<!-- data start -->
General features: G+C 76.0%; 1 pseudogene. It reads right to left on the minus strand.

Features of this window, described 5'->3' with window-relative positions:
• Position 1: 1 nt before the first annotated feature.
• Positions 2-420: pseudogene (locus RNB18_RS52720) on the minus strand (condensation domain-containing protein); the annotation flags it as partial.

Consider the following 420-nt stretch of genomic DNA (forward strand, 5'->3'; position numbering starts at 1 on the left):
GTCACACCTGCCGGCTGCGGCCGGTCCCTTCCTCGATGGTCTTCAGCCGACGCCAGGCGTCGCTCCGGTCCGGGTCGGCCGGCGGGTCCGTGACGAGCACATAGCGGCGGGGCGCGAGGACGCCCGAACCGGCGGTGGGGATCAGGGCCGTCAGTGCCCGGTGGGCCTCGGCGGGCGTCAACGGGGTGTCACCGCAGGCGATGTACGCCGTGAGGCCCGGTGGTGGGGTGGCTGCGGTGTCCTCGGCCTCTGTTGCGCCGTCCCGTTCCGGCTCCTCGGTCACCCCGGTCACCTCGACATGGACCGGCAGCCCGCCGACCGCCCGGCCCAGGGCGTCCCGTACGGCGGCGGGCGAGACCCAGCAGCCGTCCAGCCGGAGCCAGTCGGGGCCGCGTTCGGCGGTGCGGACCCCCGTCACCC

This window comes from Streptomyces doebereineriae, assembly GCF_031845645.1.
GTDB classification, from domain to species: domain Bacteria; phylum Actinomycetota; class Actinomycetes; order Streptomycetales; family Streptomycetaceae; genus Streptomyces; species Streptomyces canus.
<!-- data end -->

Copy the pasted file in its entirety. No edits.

General features: G+C 76.0%; 1 pseudogene. It reads right to left on the minus strand.

Features of this window, described 5'->3' with window-relative positions:
• Position 1: 1 nt before the first annotated feature.
• Positions 2-420: pseudogene (locus RNB18_RS52720) on the minus strand (condensation domain-containing protein); the annotation flags it as partial.

Consider the following 420-nt stretch of genomic DNA (forward strand, 5'->3'; position numbering starts at 1 on the left):
GTCACACCTGCCGGCTGCGGCCGGTCCCTTCCTCGATGGTCTTCAGCCGACGCCAGGCGTCGCTCCGGTCCGGGTCGGCCGGCGGGTCCGTGACGAGCACATAGCGGCGGGGCGCGAGGACGCCCGAACCGGCGGTGGGGATCAGGGCCGTCAGTGCCCGGTGGGCCTCGGCGGGCGTCAACGGGGTGTCACCGCAGGCGATGTACGCCGTGAGGCCCGGTGGTGGGGTGGCTGCGGTGTCCTCGGCCTCTGTTGCGCCGTCCCGTTCCGGCTCCTCGGTCACCCCGGTCACCTCGACATGGACCGGCAGCCCGCCGACCGCCCGGCCCAGGGCGTCCCGTACGGCGGCGGGCGAGACCCAGCAGCCGTCCAGCCGGAGCCAGTCGGGGCCGCGTTCGGCGGTGCGGACCCCCGTCACCC

This window comes from Streptomyces doebereineriae, assembly GCF_031845645.1.
GTDB classification, from domain to species: domain Bacteria; phylum Actinomycetota; class Actinomycetes; order Streptomycetales; family Streptomycetaceae; genus Streptomyces; species Streptomyces canus.